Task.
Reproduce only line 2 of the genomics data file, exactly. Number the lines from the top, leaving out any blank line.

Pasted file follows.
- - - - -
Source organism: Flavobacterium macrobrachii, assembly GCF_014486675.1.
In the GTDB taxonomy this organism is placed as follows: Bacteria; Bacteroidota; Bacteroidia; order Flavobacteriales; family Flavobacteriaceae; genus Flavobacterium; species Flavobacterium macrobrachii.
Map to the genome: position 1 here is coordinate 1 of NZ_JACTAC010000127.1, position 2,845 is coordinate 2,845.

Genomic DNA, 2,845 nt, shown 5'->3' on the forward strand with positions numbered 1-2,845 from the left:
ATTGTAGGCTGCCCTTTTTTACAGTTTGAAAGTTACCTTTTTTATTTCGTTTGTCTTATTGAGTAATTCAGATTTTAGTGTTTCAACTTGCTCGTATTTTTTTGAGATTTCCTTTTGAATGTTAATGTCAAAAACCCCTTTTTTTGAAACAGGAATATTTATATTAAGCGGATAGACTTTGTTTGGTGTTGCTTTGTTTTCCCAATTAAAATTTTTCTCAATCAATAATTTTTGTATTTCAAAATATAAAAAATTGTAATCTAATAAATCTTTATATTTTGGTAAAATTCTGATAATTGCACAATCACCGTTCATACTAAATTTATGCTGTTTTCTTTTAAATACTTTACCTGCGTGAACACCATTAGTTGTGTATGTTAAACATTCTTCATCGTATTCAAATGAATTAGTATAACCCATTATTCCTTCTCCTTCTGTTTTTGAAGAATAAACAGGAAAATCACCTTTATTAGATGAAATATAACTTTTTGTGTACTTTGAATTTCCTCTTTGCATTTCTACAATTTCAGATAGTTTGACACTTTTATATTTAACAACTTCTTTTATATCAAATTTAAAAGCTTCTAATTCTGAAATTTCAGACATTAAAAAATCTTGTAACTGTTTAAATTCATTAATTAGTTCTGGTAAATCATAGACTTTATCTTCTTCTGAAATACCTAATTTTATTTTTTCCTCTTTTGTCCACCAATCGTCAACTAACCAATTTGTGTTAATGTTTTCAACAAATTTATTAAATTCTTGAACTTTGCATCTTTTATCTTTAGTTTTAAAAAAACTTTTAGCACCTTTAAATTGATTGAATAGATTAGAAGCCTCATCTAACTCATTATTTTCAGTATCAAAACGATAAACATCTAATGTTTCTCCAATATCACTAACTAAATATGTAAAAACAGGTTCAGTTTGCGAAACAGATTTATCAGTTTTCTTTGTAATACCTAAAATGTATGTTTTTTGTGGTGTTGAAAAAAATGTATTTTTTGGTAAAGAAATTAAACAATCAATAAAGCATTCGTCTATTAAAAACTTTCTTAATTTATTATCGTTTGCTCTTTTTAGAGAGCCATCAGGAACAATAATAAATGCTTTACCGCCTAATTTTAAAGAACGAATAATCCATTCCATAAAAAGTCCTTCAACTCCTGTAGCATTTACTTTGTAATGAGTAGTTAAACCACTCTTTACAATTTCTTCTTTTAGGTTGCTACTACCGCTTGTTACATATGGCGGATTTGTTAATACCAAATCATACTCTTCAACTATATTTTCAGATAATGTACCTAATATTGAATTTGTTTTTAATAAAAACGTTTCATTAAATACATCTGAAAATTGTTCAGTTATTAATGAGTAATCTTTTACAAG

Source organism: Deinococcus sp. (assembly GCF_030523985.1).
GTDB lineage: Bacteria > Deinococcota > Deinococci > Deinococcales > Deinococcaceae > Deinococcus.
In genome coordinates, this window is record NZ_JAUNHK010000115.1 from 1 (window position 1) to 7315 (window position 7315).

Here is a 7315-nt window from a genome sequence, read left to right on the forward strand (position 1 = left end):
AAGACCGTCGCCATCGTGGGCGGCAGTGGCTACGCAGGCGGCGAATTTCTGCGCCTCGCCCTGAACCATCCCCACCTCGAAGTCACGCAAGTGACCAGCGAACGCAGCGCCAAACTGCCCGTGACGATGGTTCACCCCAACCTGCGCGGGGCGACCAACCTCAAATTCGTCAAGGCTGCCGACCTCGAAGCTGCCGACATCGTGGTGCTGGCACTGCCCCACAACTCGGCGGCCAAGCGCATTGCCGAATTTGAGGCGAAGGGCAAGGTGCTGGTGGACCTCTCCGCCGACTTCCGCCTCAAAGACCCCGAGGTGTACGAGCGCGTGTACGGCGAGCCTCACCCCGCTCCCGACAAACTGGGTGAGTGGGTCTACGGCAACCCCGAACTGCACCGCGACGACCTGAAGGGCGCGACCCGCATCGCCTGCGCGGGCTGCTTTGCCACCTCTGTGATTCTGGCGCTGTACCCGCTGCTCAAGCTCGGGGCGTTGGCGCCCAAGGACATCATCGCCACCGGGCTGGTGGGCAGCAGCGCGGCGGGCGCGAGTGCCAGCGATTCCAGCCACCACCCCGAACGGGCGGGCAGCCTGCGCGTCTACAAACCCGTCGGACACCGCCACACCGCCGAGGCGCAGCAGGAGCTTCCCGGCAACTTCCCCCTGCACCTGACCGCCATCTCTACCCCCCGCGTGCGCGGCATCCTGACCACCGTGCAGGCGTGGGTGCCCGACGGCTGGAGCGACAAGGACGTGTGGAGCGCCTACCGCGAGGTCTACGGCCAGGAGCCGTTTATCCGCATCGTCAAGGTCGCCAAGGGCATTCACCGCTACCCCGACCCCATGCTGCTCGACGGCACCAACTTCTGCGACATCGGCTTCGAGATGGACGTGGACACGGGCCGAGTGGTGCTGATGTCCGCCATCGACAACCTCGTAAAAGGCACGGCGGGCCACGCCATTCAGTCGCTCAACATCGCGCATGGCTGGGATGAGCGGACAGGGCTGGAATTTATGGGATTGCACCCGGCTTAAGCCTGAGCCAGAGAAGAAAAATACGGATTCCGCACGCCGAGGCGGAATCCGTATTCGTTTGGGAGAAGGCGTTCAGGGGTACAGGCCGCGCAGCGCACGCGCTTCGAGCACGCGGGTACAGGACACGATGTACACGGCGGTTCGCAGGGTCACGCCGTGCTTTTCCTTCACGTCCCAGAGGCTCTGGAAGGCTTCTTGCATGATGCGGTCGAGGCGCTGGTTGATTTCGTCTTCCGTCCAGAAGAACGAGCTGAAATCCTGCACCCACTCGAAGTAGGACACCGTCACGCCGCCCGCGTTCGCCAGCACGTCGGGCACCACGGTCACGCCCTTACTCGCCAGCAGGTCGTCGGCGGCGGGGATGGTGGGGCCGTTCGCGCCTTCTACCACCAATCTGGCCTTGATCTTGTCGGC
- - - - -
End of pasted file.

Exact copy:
In the GTDB taxonomy this organism is placed as follows: Bacteria; Bacteroidota; Bacteroidia; order Flavobacteriales; family Flavobacteriaceae; genus Flavobacterium; species Flavobacterium macrobrachii.